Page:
One of WestportNow’s most popular features is its “Teardown of the Day.”
Usually they’re old, and ready for demolition. Sometimes they’re not.
But regardless of age and condition, every home has a story. Here’s Kathy Henson’s.
She and her husband Bill have lived at 3 Sharp Turn Road since 1973. They’re only the 2nd owners of the house, on a small street off Whitney. They bought it after Ruth Williams, a Westport teacher, died.
Kathy is a 3rd generation Westporter. Her great-grandfather was caretaker of the sanitarium — the enormous building, originally a home, at the center of what is now Winslow Park. Her grandfather was the first motorcycle state policeman in Connecticut; her grandmother was Westport’s first female postman.
Kathy’s grandfather started Charlie’s Electric Store. Her father renamed it Quigley Electric, after his family. Her husband and a partner later bought the shop.
Bill’s family had a farm on Green’s Farms Road. The house is still there. It was once featured in Good Housekeeping.
Kathy and Bill knew each other since she was 11, and he was 13. They started dating 3 years later, as students at Wright Tech in Stamford. They married 4 years after that.
The Hemsons raised 2 girls on Sharp Turn Road. Kathy’s mother moved in in 1980. She lived there until she died, nearly 3 decades later.
“We have a lot of memories,” Kathy says.
The Hemsons sold their house because they’re downsizing. They’ll move to Bill’s family home on St. John’s Place, near Town Hall. Bill sold his business, and now it’s time to relax.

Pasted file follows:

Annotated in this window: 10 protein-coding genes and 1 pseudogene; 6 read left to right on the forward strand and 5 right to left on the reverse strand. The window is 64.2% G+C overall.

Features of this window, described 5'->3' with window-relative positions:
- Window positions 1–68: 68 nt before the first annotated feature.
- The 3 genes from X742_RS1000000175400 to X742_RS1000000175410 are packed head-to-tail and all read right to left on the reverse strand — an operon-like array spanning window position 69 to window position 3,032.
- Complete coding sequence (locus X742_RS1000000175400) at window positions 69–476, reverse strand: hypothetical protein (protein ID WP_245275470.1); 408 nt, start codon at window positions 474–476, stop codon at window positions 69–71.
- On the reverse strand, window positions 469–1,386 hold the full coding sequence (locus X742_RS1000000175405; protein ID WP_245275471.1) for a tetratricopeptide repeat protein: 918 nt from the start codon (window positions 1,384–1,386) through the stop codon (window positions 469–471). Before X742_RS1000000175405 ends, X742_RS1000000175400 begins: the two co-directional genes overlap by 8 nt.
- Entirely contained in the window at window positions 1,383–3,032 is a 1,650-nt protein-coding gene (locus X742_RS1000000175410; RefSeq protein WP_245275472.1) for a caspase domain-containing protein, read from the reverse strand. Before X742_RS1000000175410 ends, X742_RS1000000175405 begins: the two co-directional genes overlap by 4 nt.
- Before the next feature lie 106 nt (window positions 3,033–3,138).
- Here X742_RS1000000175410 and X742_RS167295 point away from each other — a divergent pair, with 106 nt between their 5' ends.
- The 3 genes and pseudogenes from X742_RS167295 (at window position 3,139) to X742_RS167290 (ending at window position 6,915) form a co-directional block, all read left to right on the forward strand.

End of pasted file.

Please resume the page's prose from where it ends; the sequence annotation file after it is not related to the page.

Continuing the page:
The Hemsons will split time between Westport, and a home they own in Vermont.
When the Hemsons bought their Sharp Turn Road house, it had 4 rooms. They added a few more, but have not remodeled since.
They knew when it went on the market that it would be torn down.
“Everyone wants big houses,” Kathy says. “This isn’t big.”
The Hemsons had plenty of good times on Sharp Turn. Both daughters’ friends often gathered there. “We could have 5 people for dinner, or 20,” Kathy recalls. “We never knew.”
On Friday nights, they at outside. Neighbors would wander over for cocktails.
Their oldest daughter — who now lives upstate — was blunt about the impending demolition. “It’ll be like we were never there,” she predicted.
Kathy has mixed feelings. “A lot of people complain about big houses,” she says. “But no one wants to take less for it than they can get. Your retirement is in your house.”
She’s glad she and her husband will remain in Westport. The town, she says, “has been very good to us.”
Besides, she says, a Sharp Turn neighbor told them they could come over any time for drinks.